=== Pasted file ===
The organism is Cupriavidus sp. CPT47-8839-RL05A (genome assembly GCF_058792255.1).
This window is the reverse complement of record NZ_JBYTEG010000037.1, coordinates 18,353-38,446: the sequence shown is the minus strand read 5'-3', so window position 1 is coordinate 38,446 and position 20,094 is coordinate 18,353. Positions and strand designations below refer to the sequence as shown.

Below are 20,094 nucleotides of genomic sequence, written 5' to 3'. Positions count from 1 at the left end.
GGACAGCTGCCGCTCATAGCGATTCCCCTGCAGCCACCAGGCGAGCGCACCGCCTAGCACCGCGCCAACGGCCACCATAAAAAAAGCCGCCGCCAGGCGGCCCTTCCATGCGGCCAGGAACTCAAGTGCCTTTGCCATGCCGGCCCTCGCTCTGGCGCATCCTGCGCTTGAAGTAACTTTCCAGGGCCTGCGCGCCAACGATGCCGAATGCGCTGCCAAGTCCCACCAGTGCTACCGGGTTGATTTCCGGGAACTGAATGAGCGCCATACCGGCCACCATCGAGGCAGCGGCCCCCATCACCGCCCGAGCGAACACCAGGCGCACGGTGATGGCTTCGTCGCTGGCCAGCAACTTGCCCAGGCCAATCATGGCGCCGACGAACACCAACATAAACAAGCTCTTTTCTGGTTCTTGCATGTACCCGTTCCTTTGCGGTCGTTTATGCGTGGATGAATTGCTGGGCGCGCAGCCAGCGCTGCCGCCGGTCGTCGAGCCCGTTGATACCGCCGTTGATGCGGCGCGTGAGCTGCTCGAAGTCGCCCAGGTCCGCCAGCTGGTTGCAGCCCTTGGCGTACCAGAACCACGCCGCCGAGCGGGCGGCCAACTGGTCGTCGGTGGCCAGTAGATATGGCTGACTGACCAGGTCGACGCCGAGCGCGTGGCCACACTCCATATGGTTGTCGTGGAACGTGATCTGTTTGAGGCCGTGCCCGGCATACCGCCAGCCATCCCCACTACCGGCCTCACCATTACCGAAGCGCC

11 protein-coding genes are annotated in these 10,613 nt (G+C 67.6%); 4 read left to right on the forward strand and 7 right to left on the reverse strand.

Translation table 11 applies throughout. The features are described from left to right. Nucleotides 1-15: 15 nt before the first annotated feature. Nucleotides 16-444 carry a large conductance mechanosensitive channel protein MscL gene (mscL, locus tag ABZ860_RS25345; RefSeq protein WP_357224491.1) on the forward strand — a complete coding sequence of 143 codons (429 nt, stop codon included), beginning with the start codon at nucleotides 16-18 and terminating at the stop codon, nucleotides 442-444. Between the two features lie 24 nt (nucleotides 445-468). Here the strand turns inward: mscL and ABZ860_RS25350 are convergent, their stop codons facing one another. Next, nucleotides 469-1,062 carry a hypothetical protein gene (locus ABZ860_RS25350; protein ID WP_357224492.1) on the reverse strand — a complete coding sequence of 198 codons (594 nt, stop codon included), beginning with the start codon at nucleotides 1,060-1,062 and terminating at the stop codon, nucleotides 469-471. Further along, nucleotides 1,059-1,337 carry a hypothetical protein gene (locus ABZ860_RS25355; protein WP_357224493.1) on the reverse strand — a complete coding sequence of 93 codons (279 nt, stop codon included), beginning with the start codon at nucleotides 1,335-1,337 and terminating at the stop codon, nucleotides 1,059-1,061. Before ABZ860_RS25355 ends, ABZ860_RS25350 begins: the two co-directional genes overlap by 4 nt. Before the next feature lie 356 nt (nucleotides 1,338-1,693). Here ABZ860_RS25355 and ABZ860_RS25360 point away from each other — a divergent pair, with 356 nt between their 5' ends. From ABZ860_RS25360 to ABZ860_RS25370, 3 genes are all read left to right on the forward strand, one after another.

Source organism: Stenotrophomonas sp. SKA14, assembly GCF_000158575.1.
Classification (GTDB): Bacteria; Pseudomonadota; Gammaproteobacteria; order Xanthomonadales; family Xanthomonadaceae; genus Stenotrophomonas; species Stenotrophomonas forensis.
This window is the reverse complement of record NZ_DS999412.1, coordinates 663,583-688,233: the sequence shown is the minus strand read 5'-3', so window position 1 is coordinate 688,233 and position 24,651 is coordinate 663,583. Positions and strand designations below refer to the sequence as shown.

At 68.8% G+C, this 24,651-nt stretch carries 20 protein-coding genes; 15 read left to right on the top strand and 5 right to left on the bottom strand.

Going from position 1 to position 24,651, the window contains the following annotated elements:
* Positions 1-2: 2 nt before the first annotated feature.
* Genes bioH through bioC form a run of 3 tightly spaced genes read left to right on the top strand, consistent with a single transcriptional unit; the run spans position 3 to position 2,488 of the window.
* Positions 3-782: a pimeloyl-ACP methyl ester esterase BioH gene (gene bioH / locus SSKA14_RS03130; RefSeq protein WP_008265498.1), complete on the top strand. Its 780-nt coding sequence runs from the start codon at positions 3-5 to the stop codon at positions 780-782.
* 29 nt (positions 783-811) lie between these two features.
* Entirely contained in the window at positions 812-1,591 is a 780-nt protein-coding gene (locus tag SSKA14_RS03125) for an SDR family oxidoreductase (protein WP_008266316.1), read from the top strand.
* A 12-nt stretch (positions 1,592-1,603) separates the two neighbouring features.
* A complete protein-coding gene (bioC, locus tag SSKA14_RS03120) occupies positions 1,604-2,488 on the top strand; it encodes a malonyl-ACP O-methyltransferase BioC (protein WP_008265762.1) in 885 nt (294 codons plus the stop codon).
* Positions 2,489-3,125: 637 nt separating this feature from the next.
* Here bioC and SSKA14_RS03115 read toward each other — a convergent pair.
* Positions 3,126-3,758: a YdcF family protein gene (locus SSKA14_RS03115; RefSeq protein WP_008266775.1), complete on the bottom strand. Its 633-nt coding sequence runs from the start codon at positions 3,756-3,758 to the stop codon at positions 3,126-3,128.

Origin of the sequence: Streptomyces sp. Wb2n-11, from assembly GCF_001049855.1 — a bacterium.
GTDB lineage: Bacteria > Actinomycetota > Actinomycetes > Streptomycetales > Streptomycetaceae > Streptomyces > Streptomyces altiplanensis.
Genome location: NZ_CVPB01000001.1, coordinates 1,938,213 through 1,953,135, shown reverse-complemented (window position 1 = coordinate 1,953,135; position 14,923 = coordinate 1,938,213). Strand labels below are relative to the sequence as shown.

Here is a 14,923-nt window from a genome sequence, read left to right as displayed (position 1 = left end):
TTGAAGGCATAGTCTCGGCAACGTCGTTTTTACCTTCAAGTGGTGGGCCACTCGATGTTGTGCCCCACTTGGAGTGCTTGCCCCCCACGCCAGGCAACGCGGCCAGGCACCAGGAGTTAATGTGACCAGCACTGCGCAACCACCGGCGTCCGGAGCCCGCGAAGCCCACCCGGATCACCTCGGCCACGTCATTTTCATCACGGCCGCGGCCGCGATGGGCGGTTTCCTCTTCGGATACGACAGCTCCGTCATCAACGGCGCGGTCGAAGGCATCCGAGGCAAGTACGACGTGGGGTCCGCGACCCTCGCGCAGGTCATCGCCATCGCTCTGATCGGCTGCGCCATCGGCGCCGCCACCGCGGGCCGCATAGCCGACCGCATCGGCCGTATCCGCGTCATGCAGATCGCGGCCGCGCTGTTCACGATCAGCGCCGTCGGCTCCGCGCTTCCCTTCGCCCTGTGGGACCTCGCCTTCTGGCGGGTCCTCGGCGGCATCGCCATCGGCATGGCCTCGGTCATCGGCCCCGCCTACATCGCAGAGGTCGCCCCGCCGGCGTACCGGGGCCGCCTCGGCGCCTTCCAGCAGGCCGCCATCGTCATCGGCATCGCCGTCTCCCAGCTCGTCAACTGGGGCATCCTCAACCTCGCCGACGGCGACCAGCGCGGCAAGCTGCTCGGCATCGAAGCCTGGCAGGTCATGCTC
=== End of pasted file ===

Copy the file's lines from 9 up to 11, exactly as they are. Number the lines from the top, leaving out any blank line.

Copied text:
This window is the reverse complement of record NZ_DS999412.1, coordinates 663,583-688,233: the sequence shown is the minus strand read 5'-3', so window position 1 is coordinate 688,233 and position 24,651 is coordinate 663,583. Positions and strand designations below refer to the sequence as shown.

At 68.8% G+C, this 24,651-nt stretch carries 20 protein-coding genes; 15 read left to right on the top strand and 5 right to left on the bottom strand.

Going from position 1 to position 24,651, the window contains the following annotated elements: